The Emperor’s Guard

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A modern reconstruction of two Northern European Varangian Guardsmen in the passageways of the Royal Palace in Constantinople, via Pallasweb.com

 

From the start of the 11th century, there was a permanent brigade of Varangians in the personal employ of the Emperor: the Varangian Guard. It is in this period that the word “Varangian” appears, referring to the group’s bonded status to the Emperor. In documents from this time, the word seems to have been used specifically to refer to the Norse Viking-descended inhabitants of the Rus’, as distinct from the Slavs (before this period, they were likely all seen as Rus’). The Varangian Guard itself was likely formed from the Rus’ whom Prince Vladimir the Great of the Kievan Rus’ led on his joint campaigns with Emperor Basil II in the Levant and North Africa.

 

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Futhark runes in the Hagia Sophia, Istanbul, likely made by a Varangian Guardsman, reading ”Halfdan carved these runes”, via Atlas Obscura

 

The concept of an “imperial guard” was an ancient one, with the notorious Praetorian Guard guarding (and later dominating) the Emperors of the Western Roman Empire — but this tradition had died out many centuries earlier. While the imperial Byzantine army was riven with rivalries and political splits, the Varangian Guard would be fanatically loyal to the person of the Emperor, and they would be both a devastating battlefield asset, and an insurance policy against intrigues at home.

 

The Varangian’s alien dress and fearsome demeanor would become a symbol of the Emperor’s presence. Modern archaeology has revealed the path of the Varangian Guard around the Mediterranean world, with 11th-century Norse equipment being found in Syria and Bulgaria, both dominated by Basil II in this period.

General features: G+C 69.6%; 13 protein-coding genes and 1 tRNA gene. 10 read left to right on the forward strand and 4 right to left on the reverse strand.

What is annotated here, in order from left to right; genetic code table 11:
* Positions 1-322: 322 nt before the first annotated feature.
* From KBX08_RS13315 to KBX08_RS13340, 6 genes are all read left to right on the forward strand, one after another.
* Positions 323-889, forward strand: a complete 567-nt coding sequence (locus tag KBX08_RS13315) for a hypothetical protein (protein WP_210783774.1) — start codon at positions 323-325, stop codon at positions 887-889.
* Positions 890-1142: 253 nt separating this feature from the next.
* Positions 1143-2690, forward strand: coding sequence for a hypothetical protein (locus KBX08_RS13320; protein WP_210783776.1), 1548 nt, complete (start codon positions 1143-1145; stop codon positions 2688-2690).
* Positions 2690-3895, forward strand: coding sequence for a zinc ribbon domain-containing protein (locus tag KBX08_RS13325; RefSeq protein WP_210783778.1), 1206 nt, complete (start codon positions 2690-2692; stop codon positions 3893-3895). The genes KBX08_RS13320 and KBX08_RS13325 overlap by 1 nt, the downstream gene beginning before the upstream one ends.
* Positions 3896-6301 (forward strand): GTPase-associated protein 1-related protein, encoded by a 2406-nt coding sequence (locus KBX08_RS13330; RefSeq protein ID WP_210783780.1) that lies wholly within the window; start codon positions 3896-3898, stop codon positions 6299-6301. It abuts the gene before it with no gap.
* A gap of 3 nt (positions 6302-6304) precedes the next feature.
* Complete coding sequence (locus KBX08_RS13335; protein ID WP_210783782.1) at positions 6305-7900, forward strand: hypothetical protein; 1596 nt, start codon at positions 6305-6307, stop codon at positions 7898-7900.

The Battle of Cannae (No, the Other One)

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Re-Enactors at the Slavic Viking Festival at Wolin, via Vikingmartialarts.com

 

A special mention must be made of the Battle of Cannae, which took place in 1018 CE on the same field where Hannibal put the Roman Republic’s Legions to flight in 216 BCE. The Varangian Guard were sent to Byzantine Italy to help the Catapan Basil Boioannes stave off a rebellion of the local Lombards. The Lombard nobles had hired some Norman mercenaries, Norse-descended adventurers from northern France, to smash the Byzantine occupation. Thus, two groups of Norseman faced each other across the battlefield: Norman heavy cavalrymen and the Varangian Guard. Though Byzantine Italy’s days were numbered, the Varangian Guard had the better of it that day, massacring the Lombards and killing the leader of the Normans, along with most of their contingent.

 

The Changing Face of the Varangian Guard

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One of the ‘Greece Runestones’ in Uppland, Sweden, via Mapcarta.com

 

The Varangian Guard became a permanent fixture of the imperial court after the death of Basil II in 1032, and they gradually began to change. The Byzantines’ extremely positive experience of foreign mercenaries (begun by the Rus’) meant that more and more federated troops began to serve in the imperial armies, and the Varangian Guard started to attract Norse warriors from even more distant lands.